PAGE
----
We have walked around most of the main districts of Tokyo this week, and a few places have stood out from the rest. Asakusa was probably our favourite area of the city, with a mix of very traditional buildings and ultra-modern. It has the oldest temple in Tokyo which was built in 628AD, and it’s just a lovely place to take in and watch people.
The best place in town for a night out has to be Roppongi, in Tokyo midtown. Here you can find any sort of bar for any budget. The bar that fitted in with our rather meagre budget was Gas Panic. It was recommended as one of the cheap trend bars of the moment, and was basically a hip-hop bar for young Japanese people looking for a good time. It did look like they were having a good time too. With cheap drinks and some great tunes blaring out of the sound-system, I thought it was a pretty good choice. That was until the DJ had a change of heart and began his Rihanna medley. As Katy took to the dance floor, I grabbed another beer.
After we were sufficiently lubricated we had planned to go out for a nice meal, but instead we had a McDonald’s and headed to a karaoke bar. We rented a private booth for an hour and we let rip. I’ve never heard such noises come out of Katy…luckily the booth was sound-proofed. We had a great time, and it is something that I think everyone who visits Tokyo should do during their time here.
We have also managed to squeeze in some really nice sushi meals while we’ve been here. It’s more expensive than I thought it would be, after all we are in the birthplace of sushi. The hardest thing is not to keep on taking more as they come around on the conveyor belt.
We’ve seen quite a lot of Tokyo in a week, but most of it has just been walking around the different areas of the city. We had a quick look at Tsukiji, the largest fish market in the world. We spent some time looking around some of the big arcades, and I couldn’t resist having a go on a few of the machines. Some of them actually look quite scary, and the locals definitely take their gaming seriously. In Ginza and Akihabara we had a look at some of the electronic gadgets, but there wasn’t really anything too cutting edge. I was picturing robots ice-skating or something like that, but unfortunately I was disappointed.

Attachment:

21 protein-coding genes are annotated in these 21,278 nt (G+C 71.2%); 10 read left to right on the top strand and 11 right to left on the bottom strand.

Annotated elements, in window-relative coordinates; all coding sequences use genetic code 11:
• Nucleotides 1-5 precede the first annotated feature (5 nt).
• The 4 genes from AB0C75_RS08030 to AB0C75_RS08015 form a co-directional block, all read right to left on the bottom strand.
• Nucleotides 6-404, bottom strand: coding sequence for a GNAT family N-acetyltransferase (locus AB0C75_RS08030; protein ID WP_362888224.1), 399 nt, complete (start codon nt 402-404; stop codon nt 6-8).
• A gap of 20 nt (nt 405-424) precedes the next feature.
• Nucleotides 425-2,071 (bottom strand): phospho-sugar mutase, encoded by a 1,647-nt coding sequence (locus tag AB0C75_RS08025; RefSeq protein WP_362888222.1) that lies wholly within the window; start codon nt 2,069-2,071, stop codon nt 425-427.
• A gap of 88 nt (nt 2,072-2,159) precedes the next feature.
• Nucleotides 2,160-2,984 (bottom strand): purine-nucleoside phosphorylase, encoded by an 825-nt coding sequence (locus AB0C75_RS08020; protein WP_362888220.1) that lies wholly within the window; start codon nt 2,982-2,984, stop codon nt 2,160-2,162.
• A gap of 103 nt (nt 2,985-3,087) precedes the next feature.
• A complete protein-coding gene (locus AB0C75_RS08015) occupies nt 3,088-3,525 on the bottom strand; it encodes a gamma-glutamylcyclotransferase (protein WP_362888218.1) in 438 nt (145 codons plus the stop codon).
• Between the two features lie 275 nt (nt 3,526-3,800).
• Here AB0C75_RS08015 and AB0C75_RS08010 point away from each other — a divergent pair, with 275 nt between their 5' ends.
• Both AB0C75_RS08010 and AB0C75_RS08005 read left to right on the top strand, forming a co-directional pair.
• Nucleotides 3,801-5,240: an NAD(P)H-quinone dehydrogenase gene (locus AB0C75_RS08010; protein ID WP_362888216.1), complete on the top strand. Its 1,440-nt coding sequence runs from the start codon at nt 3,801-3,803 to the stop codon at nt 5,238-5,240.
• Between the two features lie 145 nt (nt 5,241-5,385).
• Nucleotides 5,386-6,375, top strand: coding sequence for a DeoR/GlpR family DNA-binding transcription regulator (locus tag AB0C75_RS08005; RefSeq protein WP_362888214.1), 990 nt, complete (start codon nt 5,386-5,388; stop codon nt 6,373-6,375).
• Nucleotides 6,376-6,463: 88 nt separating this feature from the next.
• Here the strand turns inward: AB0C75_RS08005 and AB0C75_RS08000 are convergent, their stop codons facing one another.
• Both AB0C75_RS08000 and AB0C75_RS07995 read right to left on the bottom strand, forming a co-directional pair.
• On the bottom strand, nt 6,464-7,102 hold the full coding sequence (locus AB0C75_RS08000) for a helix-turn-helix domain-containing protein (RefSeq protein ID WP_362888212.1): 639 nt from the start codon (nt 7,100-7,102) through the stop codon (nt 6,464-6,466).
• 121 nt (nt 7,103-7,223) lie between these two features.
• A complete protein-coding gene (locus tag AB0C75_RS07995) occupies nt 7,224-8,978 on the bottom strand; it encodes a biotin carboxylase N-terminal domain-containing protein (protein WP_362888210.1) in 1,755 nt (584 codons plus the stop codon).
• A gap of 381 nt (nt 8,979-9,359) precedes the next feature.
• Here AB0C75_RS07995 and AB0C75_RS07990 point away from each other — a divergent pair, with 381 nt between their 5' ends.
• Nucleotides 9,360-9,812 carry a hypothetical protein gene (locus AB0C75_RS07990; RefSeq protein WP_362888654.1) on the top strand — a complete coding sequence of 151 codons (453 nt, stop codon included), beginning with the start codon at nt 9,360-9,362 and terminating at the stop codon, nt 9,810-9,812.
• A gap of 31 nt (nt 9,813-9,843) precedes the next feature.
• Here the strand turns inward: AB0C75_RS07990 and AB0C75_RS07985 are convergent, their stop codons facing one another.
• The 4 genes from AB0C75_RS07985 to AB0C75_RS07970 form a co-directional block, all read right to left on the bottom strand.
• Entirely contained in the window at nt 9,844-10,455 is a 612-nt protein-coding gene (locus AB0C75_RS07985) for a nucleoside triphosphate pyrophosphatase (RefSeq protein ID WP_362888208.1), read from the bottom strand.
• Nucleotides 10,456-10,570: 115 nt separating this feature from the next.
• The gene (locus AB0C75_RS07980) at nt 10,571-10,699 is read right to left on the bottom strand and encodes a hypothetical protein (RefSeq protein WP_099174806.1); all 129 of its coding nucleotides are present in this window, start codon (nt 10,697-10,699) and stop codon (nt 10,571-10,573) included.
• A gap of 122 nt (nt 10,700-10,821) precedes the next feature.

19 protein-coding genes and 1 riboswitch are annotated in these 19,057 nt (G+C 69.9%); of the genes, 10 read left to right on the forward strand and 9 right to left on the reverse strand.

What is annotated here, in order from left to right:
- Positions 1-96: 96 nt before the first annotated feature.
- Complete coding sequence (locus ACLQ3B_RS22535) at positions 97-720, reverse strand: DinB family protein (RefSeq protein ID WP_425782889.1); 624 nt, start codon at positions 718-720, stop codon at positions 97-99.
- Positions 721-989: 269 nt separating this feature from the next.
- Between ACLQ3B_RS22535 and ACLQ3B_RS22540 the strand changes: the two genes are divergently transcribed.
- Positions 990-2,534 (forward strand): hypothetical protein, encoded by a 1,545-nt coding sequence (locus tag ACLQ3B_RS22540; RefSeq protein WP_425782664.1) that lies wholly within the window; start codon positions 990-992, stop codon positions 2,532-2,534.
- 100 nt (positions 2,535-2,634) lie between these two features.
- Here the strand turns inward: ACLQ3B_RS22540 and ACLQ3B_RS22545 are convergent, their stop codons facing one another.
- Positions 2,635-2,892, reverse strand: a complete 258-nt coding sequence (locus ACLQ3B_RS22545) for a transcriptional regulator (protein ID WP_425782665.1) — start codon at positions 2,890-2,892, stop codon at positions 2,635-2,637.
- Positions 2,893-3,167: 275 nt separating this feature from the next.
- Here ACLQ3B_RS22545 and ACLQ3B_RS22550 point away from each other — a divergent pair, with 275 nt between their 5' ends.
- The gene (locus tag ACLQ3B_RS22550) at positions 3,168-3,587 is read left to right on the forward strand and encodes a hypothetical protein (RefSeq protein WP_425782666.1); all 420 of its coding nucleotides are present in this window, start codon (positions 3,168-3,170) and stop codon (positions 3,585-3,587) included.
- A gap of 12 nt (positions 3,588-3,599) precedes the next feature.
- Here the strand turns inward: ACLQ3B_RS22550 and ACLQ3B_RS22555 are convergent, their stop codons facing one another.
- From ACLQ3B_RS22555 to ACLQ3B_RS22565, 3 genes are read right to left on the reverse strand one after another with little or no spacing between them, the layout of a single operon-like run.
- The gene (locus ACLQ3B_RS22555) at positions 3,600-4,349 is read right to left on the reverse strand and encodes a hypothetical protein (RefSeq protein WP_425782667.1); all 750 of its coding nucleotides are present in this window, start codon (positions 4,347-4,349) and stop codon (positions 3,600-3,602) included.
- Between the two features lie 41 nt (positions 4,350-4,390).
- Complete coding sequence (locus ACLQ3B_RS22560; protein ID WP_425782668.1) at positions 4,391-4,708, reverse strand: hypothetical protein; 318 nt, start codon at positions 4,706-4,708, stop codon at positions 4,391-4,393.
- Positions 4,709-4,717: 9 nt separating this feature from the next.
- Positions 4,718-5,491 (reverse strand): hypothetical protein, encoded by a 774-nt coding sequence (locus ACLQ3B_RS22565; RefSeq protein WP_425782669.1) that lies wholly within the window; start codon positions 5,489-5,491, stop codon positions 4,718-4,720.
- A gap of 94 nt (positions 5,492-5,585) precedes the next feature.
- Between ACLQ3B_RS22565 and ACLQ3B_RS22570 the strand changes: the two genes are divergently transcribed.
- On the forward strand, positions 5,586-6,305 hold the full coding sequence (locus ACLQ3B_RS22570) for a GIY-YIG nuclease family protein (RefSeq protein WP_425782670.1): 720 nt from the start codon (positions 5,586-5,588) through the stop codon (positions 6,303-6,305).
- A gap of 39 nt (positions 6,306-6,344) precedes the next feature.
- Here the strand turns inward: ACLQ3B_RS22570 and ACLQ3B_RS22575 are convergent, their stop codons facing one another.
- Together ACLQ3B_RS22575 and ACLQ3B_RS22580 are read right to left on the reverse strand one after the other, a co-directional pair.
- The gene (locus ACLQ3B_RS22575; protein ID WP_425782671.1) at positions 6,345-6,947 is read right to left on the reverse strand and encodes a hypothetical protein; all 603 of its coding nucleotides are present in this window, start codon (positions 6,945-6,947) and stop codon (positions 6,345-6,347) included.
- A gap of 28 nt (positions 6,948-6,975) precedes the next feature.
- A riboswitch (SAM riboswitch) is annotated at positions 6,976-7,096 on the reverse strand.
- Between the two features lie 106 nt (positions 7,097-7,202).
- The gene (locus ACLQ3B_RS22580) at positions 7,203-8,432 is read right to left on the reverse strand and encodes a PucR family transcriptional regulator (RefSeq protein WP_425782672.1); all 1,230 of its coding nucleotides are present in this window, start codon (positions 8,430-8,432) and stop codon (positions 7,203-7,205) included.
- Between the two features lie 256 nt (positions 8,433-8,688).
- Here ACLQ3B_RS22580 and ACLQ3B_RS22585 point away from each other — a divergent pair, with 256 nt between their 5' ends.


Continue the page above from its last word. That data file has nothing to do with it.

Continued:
Today we went to Yoyogi Park in Shibuya to see if we could find the Harajuka girls. If you’ve not heard of them, they are basically teenage girls bedecked Japanese character outfits (such as Hello Kitty and Manga), goth makeup or punk kimono outfits. We had seen a few throughout the week, but this is the area that they congregate on the weekends. Well in fact we only saw about ten girls dressed up, and they weren’t too happy about getting their picture taken. It was great weather though, and an interesting walk through the park.
So tonight we are back in our room with a bottle of red wine, writing this blog. We fly to Ecuador tomorrow to start the second leg of our trip in South America. We have really enjoyed SE Asia, but we are definitely ready to move on now and experience different cultures and food. I will enjoy eating my bowl of noodles tonight, knowing it will be the last one for some time.
Until the next time…